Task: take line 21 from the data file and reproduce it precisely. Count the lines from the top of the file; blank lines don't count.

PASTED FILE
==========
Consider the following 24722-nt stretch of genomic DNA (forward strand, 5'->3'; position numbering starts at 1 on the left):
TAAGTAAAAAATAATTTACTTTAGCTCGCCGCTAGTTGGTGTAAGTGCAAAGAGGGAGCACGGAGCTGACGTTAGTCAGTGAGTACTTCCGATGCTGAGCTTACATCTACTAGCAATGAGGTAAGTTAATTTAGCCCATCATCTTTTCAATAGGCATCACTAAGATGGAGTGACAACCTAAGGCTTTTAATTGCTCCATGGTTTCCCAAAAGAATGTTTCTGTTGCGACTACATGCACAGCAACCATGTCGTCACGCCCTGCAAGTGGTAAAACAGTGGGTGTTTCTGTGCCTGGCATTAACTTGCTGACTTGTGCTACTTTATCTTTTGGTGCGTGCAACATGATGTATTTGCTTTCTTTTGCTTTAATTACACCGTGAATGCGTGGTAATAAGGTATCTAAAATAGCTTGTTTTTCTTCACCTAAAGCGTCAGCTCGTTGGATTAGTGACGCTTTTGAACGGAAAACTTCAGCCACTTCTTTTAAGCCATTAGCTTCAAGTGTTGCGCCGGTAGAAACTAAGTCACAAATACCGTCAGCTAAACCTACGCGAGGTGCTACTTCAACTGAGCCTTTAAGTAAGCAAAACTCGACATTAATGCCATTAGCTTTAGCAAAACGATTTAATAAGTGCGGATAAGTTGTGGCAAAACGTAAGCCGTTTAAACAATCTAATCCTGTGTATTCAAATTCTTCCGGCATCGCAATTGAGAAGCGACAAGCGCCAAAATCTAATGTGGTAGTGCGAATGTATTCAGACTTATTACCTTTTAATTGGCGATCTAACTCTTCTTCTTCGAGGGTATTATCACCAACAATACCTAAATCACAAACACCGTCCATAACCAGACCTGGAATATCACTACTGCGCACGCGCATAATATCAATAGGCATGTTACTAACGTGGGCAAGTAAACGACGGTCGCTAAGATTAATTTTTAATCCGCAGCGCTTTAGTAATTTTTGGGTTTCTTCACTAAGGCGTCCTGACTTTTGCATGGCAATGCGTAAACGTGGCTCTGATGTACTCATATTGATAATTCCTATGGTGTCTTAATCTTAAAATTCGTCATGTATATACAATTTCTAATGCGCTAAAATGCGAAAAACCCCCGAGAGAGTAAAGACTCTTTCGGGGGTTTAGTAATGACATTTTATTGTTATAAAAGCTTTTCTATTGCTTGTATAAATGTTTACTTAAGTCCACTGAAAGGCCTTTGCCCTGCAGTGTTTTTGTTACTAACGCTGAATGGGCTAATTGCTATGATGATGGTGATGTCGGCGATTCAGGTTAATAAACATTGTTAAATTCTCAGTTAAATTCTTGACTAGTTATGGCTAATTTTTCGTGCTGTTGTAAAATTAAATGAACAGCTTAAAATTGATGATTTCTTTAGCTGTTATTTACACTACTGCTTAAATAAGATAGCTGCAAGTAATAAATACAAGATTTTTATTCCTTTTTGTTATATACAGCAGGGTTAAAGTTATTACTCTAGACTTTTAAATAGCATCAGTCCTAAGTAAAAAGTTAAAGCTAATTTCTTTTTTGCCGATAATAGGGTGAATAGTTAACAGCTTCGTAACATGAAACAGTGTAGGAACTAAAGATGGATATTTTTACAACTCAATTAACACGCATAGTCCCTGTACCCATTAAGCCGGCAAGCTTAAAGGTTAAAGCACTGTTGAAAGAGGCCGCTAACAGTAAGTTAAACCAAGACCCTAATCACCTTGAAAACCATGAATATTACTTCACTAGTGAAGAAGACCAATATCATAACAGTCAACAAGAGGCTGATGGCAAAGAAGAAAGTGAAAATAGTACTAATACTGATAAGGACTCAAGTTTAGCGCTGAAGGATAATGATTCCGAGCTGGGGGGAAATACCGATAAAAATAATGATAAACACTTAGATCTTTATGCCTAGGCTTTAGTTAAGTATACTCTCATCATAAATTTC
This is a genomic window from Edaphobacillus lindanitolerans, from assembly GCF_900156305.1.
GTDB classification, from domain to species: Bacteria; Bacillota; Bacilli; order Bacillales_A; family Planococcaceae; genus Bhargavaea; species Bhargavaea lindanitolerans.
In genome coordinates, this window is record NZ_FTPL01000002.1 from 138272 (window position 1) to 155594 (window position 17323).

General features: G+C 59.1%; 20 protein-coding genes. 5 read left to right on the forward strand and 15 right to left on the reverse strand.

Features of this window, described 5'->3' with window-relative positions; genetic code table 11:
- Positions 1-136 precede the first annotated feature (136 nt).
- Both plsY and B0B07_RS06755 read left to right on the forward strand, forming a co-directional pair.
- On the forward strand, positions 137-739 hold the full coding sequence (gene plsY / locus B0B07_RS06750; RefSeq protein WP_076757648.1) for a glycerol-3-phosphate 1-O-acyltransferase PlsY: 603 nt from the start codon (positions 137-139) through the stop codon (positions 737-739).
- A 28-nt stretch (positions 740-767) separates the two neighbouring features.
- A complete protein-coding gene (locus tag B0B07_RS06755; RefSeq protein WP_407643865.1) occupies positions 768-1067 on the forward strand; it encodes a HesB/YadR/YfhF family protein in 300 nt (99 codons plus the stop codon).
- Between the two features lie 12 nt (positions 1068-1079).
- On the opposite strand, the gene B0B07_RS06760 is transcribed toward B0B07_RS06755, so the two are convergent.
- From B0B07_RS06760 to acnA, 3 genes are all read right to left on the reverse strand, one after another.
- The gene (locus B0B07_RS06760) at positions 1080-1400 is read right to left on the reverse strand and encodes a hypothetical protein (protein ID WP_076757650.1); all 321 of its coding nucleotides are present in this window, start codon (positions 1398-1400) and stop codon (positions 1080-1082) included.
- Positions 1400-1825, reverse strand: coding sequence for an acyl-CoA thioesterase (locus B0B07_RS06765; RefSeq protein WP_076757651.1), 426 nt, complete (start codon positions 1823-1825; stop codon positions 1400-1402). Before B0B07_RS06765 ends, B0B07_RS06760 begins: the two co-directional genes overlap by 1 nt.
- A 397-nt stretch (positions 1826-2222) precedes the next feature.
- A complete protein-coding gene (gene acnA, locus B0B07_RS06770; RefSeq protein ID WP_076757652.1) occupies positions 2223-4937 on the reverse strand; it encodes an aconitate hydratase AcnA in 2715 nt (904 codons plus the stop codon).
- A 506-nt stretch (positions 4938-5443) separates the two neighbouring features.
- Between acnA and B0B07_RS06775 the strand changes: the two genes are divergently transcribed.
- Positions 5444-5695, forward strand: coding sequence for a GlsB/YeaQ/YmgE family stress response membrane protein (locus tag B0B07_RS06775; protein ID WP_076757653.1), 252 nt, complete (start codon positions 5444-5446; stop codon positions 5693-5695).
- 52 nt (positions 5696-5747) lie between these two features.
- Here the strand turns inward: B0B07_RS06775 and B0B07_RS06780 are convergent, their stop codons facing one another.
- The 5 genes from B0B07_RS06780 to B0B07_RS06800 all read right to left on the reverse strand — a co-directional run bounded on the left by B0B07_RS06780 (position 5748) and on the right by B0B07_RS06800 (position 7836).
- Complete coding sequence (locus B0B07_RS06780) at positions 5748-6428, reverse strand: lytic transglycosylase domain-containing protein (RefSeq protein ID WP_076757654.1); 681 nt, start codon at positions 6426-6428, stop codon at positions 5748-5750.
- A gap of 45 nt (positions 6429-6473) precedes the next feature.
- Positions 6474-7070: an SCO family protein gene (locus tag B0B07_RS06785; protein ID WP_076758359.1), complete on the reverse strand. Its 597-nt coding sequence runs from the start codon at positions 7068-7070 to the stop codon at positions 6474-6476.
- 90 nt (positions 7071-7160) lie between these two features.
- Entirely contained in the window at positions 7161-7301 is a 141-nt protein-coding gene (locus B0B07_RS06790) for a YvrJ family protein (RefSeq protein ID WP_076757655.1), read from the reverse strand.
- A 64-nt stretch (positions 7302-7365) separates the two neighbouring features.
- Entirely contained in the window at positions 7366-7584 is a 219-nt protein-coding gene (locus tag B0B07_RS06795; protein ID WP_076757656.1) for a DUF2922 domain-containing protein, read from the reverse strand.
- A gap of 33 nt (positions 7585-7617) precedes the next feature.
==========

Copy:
- Between acnA and B0B07_RS06775 the strand changes: the two genes are divergently transcribed.